Now, according to that Wikipedia article linked above, Minicon grew from a scant 60 attendees in its first iteration to roughly 3000 attendees by the turn of the century, but then made the decision to "downscale[d] dramatically due to a feeling among some organizers that it had strayed too far from its roots and had become unmanageable." There's reason to suspect that, while the strict meaning of that explanation is correct, the actual reasoning behind the explanation incorporates the rise of 'fandom' in the San Diego Comic-Con sense: people who show up with less of an idea to sit in panels discussing SF concepts with authors, and more to celebrate their favorite SF, fantasy, and even anime works and characters through cosplay and fan discussions.
The reason that this is significant is that some of the people who liked the expanded fandom aspect of the old Minicon were part of the organizing staff, and they broke off and started new conventions, the flagship of which was CONvergence. From the beginning, CONvergence has been organized as a 'fandom' convention, not just a SF convention, with guests of honor to match: Harry and Jay Knowles of 'Ain't It Cool News' were among the first guests of honor, and other guests from outside the traditional SF circle such as cartoonists (John Kovalic), fantasy artists (Ruth Thompson, Denise Garner), comic-book writers (Marv Wolfman, Mark Evanier), and even folks involved in the RPG industry (Ken Hite, Jenifer Clarke Wilkes) have appeared at the convention. The convention has made a deliberate effort to promote fandom in general rather than just SF (or even just a specific, preferred form of SF).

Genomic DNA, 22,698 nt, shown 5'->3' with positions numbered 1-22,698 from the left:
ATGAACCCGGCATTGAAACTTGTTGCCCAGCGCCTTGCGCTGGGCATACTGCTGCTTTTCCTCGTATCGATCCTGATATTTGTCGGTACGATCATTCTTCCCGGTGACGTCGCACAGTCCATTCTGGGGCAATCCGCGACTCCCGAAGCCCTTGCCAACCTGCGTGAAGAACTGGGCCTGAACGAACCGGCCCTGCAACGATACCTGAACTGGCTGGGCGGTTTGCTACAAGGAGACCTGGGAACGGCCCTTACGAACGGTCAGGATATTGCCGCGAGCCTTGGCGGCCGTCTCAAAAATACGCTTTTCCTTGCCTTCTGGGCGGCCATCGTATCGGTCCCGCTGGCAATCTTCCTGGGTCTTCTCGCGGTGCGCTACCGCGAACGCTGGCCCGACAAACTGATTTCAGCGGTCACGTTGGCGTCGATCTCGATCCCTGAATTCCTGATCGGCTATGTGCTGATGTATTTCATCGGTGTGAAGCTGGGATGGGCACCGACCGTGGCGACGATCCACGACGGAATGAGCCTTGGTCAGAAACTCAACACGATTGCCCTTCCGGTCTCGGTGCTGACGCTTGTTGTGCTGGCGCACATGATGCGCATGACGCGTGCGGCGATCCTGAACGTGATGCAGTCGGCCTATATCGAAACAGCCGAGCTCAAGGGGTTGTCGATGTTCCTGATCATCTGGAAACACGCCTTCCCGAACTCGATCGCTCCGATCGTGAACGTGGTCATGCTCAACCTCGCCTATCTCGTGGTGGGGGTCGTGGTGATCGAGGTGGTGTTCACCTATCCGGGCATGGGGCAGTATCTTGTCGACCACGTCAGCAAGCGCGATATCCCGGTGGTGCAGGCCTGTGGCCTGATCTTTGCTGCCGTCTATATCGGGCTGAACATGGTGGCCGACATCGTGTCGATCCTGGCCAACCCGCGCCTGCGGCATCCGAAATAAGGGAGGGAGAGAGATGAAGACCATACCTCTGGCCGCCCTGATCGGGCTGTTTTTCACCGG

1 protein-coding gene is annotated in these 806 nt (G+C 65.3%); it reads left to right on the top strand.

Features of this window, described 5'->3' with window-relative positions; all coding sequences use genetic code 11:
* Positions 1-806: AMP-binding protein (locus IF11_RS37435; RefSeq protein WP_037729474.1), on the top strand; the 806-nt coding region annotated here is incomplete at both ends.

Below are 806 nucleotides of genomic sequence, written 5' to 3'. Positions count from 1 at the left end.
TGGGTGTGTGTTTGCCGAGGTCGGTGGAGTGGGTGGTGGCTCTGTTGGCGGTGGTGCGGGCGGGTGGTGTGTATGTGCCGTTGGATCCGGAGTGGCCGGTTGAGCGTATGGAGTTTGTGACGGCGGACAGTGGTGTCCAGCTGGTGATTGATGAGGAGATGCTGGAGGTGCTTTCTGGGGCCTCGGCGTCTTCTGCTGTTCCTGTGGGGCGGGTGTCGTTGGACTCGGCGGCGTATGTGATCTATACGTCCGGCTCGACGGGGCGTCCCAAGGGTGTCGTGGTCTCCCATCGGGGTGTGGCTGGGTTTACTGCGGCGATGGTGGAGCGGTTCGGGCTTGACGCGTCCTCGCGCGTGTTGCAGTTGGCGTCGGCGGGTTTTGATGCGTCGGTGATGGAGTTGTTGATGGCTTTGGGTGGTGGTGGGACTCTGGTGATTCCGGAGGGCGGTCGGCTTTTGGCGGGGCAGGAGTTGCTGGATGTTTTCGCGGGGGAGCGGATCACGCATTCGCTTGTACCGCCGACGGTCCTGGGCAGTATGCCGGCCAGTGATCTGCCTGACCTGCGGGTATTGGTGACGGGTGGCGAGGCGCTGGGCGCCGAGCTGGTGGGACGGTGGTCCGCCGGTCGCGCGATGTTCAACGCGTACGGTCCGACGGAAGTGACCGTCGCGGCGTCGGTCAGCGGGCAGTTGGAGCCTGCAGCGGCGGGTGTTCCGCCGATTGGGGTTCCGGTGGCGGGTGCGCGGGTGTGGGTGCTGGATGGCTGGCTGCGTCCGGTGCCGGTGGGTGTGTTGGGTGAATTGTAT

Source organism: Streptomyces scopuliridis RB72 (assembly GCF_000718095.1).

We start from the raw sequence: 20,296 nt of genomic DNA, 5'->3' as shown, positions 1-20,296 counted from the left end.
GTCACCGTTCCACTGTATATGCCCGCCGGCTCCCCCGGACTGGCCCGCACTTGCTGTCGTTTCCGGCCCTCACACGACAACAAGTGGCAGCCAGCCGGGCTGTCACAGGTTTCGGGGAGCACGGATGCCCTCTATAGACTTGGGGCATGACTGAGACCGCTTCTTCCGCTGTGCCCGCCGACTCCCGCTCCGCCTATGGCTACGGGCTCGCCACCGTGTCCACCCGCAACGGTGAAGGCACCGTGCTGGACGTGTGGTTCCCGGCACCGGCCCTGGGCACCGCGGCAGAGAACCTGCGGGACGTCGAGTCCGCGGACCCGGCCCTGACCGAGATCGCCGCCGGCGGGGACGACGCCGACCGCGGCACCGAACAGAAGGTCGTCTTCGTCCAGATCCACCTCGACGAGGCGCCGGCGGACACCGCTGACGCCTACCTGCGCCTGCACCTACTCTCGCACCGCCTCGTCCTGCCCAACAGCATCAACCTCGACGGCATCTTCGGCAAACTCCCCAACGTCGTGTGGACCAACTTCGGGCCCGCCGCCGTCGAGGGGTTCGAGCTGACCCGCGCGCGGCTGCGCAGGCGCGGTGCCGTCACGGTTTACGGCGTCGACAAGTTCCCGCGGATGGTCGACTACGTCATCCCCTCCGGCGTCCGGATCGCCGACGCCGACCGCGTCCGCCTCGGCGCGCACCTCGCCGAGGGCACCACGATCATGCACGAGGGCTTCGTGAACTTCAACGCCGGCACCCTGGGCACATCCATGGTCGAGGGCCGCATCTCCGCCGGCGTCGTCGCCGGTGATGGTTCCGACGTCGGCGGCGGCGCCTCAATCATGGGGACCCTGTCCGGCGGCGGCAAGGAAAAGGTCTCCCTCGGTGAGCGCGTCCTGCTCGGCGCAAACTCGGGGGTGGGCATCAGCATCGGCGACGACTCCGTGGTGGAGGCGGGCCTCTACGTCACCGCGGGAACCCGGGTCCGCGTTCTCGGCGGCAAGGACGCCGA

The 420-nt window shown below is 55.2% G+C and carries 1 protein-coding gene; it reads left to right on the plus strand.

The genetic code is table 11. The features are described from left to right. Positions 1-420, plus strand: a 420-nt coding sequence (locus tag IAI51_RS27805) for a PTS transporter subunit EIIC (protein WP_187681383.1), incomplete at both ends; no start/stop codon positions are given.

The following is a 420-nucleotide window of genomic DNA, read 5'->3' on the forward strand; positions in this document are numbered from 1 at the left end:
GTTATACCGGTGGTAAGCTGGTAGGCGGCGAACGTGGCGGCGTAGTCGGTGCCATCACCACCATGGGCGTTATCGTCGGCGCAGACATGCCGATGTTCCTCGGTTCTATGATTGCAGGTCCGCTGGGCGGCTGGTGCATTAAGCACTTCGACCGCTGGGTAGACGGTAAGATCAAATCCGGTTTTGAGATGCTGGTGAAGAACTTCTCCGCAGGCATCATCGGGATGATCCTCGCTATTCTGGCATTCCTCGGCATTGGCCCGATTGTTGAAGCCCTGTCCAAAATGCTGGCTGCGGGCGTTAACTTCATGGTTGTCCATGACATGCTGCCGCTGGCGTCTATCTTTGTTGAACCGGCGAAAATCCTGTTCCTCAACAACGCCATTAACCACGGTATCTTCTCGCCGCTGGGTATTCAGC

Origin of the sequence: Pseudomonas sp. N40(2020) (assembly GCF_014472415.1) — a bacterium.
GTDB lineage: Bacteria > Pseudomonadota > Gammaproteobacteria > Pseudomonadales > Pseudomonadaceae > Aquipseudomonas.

The effect, well, seems obviously predictable. Since separating from CONvergence in 1999, Minicon, running over Easter weekend, has averaged anywhere from 700-900 attendees during its three days. CONvergence, which relocated to the Fourth of July weekend, has shown significant growth, expanding both in attendance (the most recent CONvergence drew over 7000 attendees) and size (the convention expanded to four days in 2008 and has not looked back). Probably the most intriguing bit of info I've overheard is that the organizers of Minicon, perhaps finally shamed over the explosive popularity of their unwitting rival, have considered what they can do to get closer to the kind of attendance that CONvergence has been doing.
I'm not the person to answer that in detail, but in general, CONvergence is better-attended simply because more people feel included and welcomed there. This has been a deliberate effort on behalf of CONvergence's organizing staff, from being early-adopters of 'cosplay is not consent' to being inclusive of anime as a fandom. (Anime Detour, CONvergence's sister convention held during the early spring, is nearly as popular as CONvergence itself.) While Minicon can't and shouldn't try to do everything CONvergence does, it could and should go farther into making SF more inclusive, and embracing the 'Insect Army', and not uncoincidentally distancing itself from the old 'SMOF' approach to fandom, would go a long way toward doing that.